Further, items can be placed over one another or across similar areas.

Responsive design

CSS grid makes responsive implemenation quite a breeze!

We use the same logic as above to reposition components for smaller breakpoints. For the purpose of this demo, we simply target one media query, @media (max-width: 800px) { … }, and have added styling as needed to each element.

Controller and informational overlays

In order to add in-call controls — camera, microphone, leave, etc. — to the video call, we've customized the demo-css-grid.html file.

Think of this file as your the video call experience in your product. This is the bones of the video call controller plus the call elements itself, which are rendered as an iframe.

To add the controller and participant UI shown in the demo, as well as the "Loading your video feed…" overlay, we essentially duplicated the grid layout from the demo-css-grid.css file so that we could position our controller elements appropriately.

In the demo-css-grid.html file:

  • Line 137: #ui-container creates the grid container
  • Line 138: #ui-local creates the "Loading your video feed…" overlay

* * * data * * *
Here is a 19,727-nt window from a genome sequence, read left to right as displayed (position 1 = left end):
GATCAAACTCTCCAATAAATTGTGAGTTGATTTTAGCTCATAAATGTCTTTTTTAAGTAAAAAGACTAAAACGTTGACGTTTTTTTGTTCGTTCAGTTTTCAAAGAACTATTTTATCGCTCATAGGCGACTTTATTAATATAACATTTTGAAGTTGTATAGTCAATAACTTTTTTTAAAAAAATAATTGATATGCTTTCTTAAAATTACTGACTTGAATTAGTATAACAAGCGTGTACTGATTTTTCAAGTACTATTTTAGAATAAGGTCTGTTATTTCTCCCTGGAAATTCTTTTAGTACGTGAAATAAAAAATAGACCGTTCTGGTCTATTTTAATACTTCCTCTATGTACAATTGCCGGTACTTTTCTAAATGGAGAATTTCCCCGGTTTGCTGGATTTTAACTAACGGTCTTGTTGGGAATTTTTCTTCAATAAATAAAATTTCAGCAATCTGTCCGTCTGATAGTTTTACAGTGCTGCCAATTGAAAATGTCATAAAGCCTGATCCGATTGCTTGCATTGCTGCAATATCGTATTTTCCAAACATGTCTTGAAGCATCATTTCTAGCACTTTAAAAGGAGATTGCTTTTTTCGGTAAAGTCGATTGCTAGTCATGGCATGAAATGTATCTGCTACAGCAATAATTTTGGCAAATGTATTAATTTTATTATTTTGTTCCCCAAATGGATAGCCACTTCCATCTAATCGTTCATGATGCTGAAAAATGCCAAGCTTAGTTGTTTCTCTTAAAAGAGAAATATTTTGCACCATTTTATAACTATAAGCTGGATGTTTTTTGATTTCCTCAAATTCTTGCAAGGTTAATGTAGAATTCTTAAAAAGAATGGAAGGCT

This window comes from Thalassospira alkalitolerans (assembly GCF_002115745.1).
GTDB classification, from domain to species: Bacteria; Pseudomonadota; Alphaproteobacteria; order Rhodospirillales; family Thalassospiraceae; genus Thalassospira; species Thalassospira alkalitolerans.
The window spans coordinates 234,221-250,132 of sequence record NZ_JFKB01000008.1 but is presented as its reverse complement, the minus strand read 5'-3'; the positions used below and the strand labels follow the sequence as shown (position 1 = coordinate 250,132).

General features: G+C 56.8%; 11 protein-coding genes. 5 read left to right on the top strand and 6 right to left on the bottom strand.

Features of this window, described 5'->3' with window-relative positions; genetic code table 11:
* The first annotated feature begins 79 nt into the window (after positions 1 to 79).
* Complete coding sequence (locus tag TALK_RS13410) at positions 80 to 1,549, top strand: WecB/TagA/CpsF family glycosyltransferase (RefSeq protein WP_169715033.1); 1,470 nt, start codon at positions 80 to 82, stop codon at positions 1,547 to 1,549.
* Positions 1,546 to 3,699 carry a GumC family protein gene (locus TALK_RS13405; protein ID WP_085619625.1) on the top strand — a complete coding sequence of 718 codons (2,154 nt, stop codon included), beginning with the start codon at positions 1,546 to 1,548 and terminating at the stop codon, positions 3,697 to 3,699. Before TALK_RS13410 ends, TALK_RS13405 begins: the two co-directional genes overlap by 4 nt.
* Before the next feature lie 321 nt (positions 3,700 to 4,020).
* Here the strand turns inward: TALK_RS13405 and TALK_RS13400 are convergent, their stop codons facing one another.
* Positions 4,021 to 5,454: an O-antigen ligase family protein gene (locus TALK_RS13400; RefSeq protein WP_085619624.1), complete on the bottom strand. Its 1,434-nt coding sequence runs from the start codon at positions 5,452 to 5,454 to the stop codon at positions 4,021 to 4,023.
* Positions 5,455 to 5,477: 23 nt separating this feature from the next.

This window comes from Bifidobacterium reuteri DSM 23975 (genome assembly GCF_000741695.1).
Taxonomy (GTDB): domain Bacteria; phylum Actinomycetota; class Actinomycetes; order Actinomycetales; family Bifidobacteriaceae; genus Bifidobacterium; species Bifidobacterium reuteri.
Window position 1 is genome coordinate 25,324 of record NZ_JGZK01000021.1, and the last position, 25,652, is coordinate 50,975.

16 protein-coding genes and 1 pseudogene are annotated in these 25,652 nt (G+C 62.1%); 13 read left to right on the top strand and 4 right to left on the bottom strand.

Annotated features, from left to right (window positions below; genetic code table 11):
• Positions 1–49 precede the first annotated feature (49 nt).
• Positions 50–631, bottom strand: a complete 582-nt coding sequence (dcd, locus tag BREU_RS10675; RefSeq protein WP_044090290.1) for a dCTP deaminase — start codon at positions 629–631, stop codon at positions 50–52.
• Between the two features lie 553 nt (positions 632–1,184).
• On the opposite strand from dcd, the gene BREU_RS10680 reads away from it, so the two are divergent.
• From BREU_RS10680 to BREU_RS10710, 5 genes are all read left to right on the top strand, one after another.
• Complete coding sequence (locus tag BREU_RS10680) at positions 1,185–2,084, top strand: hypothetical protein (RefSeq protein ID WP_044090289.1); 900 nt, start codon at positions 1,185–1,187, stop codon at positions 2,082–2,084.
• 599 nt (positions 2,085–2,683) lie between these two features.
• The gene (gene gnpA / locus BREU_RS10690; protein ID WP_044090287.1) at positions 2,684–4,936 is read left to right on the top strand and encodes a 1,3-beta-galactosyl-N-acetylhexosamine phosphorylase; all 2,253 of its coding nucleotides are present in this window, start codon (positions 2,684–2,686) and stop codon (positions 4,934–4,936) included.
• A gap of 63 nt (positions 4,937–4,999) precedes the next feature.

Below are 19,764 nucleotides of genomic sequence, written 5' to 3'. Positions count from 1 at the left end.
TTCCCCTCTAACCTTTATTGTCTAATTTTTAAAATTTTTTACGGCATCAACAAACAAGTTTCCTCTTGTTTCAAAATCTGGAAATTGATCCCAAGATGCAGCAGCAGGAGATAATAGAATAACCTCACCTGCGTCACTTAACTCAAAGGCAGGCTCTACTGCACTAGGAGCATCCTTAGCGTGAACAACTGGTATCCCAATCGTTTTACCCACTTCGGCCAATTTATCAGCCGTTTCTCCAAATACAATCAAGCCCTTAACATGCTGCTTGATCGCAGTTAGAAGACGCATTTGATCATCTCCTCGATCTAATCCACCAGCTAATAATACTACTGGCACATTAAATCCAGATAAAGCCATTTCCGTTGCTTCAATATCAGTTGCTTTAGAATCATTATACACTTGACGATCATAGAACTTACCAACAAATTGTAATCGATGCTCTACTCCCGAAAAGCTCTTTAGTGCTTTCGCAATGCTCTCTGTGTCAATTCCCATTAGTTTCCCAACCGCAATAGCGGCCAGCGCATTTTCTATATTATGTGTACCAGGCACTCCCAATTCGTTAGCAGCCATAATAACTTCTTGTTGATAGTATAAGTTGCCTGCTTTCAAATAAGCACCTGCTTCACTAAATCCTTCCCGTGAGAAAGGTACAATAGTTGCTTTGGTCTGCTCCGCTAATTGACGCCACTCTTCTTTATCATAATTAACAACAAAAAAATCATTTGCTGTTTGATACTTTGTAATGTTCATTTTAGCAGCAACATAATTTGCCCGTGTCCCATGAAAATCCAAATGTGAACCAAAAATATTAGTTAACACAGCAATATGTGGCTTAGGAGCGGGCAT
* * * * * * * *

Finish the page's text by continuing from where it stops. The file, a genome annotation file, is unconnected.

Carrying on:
• Line 143: #ui-controller adds the in-call controls for camera, microphone, screen share and leave/join

Again, you can use media queries to reposition elements in your grid layout, at different breakpoints. As we've done for the #ui-controller element.

Further customization

Going a level deeper, we wrote some functions to update the ID's of elements based upon different states in a meeting. For example, when you are alone we have a function that allows us to display UI specific to that scenario.

You can customize your experience as needed.

Customizing your interface with CSS Grid Layouts offers developers a lot of flexibility. You can even utilize Flexbox Layout and/or standard positioning, in conjunction with Grid Layout, for even more control over your UX.

As always, it helps to start building with a design or plan in place. We first designed our UI in Sketch in order to have a solid starting place from which to implement.

If you have any other questions about CSS Grid please do not hesitate to reach out! We are very excited to see what folks will create using the Daily API, and are proud to offer custom layout control.